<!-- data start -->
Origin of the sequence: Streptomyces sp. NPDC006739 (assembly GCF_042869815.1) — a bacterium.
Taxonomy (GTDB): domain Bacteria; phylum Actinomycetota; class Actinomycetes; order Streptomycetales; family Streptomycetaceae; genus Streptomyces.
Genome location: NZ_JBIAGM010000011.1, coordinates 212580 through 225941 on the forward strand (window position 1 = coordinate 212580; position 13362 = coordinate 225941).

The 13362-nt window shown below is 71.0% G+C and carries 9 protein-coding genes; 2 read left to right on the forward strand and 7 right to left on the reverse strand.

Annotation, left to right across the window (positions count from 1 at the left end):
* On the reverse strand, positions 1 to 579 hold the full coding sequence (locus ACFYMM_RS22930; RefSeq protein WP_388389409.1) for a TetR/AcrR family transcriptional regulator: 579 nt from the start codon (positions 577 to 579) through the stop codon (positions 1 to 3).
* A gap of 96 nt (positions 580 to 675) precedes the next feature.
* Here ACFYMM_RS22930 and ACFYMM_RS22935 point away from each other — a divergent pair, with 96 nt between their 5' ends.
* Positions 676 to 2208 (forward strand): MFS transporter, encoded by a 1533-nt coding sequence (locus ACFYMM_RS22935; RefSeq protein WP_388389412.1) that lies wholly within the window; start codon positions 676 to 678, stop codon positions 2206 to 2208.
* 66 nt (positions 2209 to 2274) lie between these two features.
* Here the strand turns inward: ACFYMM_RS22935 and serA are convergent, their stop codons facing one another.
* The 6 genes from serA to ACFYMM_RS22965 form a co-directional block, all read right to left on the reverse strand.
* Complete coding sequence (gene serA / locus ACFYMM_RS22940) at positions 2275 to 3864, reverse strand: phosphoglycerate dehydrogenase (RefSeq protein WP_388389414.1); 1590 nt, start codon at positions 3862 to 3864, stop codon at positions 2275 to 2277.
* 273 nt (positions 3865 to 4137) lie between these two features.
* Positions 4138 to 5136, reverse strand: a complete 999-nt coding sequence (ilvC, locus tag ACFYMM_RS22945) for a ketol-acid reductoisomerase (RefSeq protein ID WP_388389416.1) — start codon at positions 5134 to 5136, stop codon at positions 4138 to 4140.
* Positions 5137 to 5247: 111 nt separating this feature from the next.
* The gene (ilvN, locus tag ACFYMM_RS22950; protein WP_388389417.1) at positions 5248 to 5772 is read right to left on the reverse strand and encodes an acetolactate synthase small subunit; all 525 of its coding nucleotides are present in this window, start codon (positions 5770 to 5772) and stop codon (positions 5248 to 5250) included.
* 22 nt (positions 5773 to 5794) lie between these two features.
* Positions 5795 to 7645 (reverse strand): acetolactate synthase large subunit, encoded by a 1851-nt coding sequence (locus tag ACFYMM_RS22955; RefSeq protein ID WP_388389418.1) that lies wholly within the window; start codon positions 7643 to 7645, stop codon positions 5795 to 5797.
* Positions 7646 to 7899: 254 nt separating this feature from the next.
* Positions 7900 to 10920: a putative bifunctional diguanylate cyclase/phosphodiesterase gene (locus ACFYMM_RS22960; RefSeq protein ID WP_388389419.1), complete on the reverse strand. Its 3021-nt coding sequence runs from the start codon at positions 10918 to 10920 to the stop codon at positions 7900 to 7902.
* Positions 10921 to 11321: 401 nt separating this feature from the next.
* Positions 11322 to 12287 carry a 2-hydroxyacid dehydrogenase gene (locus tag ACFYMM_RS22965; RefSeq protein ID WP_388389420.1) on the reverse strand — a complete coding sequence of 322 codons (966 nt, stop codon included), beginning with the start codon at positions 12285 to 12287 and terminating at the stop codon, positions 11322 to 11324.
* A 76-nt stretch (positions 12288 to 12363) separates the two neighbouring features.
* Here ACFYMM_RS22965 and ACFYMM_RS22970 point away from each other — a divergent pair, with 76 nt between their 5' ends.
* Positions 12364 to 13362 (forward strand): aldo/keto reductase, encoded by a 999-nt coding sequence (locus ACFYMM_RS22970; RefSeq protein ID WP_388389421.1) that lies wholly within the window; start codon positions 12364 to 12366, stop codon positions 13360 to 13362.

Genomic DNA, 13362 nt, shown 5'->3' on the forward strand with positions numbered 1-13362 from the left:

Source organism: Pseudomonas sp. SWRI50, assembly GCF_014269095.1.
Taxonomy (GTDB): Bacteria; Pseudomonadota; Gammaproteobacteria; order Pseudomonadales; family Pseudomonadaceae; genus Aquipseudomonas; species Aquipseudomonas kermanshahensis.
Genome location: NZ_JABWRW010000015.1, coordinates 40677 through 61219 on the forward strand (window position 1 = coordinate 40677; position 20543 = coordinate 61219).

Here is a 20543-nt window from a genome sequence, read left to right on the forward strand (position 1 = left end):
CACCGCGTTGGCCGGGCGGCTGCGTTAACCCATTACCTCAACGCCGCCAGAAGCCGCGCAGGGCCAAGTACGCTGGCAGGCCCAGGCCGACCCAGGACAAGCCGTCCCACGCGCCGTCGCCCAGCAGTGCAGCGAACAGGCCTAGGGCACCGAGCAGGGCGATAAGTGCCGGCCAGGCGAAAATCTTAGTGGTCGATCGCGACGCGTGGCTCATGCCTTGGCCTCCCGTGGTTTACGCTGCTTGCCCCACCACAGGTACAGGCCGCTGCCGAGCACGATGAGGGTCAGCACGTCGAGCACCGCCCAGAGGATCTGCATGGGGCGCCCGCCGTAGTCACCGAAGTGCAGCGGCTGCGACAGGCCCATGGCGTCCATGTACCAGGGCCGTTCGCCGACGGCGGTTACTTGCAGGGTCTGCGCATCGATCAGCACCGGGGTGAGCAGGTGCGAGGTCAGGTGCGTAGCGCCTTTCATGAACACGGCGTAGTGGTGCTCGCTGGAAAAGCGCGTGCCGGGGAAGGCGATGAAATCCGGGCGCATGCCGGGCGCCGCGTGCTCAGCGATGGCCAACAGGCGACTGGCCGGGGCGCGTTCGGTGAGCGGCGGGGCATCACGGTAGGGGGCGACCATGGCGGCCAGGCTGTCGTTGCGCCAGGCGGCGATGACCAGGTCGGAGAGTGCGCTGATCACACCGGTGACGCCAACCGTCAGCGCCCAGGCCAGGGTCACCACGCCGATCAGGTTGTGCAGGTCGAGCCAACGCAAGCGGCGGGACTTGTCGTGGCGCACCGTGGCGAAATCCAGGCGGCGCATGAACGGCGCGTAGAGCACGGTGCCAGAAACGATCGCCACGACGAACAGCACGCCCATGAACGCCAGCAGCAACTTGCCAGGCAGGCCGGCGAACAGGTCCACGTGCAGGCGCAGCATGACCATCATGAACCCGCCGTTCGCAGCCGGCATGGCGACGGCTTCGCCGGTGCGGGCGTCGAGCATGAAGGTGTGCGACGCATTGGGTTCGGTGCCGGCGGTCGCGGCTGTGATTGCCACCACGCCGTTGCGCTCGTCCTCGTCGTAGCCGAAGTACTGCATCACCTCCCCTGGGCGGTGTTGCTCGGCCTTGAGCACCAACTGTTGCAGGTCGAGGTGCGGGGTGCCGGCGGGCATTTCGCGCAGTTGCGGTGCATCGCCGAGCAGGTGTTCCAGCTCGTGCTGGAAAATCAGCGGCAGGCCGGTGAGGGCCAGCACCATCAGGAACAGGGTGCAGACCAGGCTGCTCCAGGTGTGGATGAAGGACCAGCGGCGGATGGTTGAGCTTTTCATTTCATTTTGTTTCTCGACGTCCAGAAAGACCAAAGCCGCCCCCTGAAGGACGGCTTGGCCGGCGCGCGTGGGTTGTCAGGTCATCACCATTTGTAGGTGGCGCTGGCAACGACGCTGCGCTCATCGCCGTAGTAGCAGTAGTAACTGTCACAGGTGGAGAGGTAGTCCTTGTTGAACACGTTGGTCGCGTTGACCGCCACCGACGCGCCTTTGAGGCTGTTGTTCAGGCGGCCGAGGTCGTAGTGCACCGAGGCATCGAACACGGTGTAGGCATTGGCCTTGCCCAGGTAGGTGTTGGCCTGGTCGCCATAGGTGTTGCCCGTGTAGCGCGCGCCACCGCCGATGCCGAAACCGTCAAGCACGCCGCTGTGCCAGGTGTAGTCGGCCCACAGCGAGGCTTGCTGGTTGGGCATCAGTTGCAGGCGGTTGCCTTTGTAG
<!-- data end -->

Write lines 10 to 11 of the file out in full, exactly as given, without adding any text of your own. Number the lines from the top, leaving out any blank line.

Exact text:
* 66 nt (positions 2209 to 2274) lie between these two features.
* Here the strand turns inward: ACFYMM_RS22935 and serA are convergent, their stop codons facing one another.